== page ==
Nabiximols, a plant-based medication containing THC and CBD in a ratio of 1:1, ranging from 2.7 mg THC/2.5 mg CBD to 32.4 mg THC/30 mg CBD oromucosal, is currently prescribed to relieve symptoms of multiple sclerosis and cancer-related pain (Krcevski‐Skvarc et al. 2018). A THC/CBD ratio of 1:1 is believed to provide the best balance between therapeutic effects and adverse effects, such as anxiety (Rob- son 2014). However, some patients using nabiximols still experienced THC-induced anxiety despite the presence of CBD in their formulation (Barnes 2006; Syed et al. 2014). Notably, the anxiolytic effects of CBD tend to occur at a much higher dose (300 mg orally) (Masataka 2019; Zuardi et al. 2017b) than would be delivered with therapeutic doses of nabiximols (e.g. 2.5–30 mg oromucosal) (GW Pharma Ltd. 2022). Also, clinical studies in healthy volunteers have reported only a minimal impact of CBD on THC-induced anxiety with THC to CBD ratios of 1:1 and 1:2 when vapor- ised (13.75 mg THC/13.75 CBD), consumed orally (0.5 mg/ kg THC/1.0 mg/kg CBD) or after oromucosal use (5.4 mg THC/5.0 mg CBD and 16.2 mg THC/15.0 mg CBD) (Arkell et al. 2019; Zuardi et al. 1982; Karschner et al. 2011). These findings might indicate that other factors play a role in the anxiogenic or anxiolytic effects of THC/CBD.
Potential factors moderating CBD and THC effects on anxiety include both state and trait anxiety prior to canna- bis intake. In preclinical studies, high levels of state anxiety, induced by the presence of an explicit stressor, may determine the anxiolytic effects of CBD (Rock et al. 2017). However, it is unknown whether baseline state anxiety also affects THC and THC/CBD-induced anxiety in humans. In addition, high trait anxiety is positively associated with increased selective attention towards anxiety-related stimuli, i.e. words or pictures (Mathews et al. 1997). This increased bias towards anxiety-related stimuli might also play a role in the increased state anxiety after THC inhalation. In line with this, those who score high on trait anxiety might experience greater relief of anxiety symptoms when treated with CBD. Furthermore, while CBD appears only to produce anxiolytic effects in individuals with high states of anxiety (Freeman et al. 2019; Szkudlarek et al. 2019), CBD might only counteract high levels of THC-induced anxiety. Therefore, it is interesting to explore whether those who experience heightened anxiety after THC inhalation display lower anxiety levels after combined inhalation of THC and CBD.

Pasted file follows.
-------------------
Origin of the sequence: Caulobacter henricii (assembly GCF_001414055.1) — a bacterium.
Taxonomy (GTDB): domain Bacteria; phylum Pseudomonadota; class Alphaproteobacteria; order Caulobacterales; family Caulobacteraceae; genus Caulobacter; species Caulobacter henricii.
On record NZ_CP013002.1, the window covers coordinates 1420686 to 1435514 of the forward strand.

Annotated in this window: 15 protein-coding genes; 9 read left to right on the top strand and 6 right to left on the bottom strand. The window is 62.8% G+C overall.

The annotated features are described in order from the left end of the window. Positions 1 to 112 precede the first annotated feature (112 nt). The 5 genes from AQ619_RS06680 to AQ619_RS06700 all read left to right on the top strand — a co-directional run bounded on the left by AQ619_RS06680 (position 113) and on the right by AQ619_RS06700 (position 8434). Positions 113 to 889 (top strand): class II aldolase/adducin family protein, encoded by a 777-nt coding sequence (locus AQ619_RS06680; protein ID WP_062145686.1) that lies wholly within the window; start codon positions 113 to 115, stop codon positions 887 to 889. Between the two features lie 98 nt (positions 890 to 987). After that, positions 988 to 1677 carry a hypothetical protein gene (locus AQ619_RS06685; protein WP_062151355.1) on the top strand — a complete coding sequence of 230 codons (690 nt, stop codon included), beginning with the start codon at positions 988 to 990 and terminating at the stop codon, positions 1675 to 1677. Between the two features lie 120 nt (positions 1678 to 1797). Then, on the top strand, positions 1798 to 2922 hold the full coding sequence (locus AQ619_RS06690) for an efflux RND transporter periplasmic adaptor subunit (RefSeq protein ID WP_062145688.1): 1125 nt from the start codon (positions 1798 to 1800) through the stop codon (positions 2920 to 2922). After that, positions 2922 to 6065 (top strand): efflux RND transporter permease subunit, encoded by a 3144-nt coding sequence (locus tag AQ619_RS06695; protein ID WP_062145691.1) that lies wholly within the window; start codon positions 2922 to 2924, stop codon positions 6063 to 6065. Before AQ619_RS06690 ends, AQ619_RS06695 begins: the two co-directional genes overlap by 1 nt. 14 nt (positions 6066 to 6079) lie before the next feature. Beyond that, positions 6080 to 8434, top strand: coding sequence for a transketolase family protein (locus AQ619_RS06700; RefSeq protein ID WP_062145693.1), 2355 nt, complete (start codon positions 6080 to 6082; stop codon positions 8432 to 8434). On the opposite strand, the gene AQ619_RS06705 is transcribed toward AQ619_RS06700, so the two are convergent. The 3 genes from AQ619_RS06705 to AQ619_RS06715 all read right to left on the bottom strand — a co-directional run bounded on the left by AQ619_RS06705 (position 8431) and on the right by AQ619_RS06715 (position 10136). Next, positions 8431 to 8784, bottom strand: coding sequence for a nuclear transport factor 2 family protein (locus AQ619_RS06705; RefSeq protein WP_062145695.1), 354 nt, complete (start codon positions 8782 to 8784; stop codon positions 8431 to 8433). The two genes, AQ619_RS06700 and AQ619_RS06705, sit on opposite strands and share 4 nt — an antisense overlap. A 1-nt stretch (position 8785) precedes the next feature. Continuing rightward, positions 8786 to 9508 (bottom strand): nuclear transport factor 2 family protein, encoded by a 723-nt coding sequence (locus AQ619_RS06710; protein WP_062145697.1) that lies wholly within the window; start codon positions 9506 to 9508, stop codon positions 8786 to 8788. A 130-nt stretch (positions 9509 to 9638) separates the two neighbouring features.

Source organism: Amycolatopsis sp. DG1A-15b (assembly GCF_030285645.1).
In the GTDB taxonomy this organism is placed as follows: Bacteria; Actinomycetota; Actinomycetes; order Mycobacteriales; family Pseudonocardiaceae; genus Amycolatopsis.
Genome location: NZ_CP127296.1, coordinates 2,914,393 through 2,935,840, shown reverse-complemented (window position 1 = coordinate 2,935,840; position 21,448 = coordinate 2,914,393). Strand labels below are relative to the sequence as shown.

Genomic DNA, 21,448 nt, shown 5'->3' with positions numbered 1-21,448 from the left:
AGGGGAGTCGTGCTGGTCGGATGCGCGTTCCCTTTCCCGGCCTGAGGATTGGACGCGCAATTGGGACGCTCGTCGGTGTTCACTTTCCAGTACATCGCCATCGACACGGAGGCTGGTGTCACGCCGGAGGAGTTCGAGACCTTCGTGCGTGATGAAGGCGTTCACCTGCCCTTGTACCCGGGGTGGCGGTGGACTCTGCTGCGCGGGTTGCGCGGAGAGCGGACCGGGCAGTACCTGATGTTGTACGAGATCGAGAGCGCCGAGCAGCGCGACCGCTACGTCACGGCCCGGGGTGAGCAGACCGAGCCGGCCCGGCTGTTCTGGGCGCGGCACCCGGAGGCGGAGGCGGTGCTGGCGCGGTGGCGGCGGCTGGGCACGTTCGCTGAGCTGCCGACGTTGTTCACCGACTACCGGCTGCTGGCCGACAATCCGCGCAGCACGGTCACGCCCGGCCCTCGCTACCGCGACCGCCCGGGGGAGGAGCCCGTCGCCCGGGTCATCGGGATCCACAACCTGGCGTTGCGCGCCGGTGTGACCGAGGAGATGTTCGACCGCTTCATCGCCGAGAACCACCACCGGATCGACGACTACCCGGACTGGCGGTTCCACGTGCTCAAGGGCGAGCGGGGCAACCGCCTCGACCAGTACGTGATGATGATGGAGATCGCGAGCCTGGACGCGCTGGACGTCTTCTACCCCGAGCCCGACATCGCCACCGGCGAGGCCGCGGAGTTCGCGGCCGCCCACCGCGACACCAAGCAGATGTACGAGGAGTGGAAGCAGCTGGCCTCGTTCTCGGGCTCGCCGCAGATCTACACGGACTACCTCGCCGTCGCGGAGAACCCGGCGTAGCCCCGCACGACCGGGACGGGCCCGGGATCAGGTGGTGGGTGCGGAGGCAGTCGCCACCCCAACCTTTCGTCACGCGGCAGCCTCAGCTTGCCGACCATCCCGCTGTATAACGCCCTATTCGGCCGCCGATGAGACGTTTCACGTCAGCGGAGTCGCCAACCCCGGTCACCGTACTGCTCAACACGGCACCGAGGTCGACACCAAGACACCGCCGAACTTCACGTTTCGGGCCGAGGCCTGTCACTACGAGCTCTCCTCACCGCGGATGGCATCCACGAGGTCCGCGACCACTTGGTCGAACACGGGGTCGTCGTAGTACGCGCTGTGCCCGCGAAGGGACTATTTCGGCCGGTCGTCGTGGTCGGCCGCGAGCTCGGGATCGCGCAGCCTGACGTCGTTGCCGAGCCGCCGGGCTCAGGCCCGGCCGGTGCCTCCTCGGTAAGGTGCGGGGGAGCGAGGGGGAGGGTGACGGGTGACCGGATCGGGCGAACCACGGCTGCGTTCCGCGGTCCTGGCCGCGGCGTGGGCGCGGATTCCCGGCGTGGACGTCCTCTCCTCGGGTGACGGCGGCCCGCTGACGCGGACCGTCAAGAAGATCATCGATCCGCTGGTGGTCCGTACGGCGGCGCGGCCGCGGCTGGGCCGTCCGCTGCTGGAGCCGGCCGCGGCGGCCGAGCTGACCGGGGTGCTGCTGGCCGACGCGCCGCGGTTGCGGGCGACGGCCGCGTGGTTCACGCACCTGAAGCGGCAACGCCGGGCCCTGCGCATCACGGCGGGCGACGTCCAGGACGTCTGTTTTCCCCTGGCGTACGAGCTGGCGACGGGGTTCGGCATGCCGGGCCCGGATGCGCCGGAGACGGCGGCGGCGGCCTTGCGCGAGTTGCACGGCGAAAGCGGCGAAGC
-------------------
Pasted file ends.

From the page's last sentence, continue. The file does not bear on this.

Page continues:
The present study contain secondary, exploratory analyses of the anxiety data collected presented in a randomised controlled trial investigating THC and CBD effects on cognition and driving performance (Arkell et al. 2020). The current study compared the effects of inhaled CBD, THC and THC/CBD on anxiety (presented in Arkell et al. 2020) and further examined whether these effects depend upon moderating factors such as baseline state and trait anxiety levels. Furthermore, we aimed to explore whether individuals who experience high THC-induced anxiety levels display a more substantial reduction in anxiety symptoms when CBD is co-administered.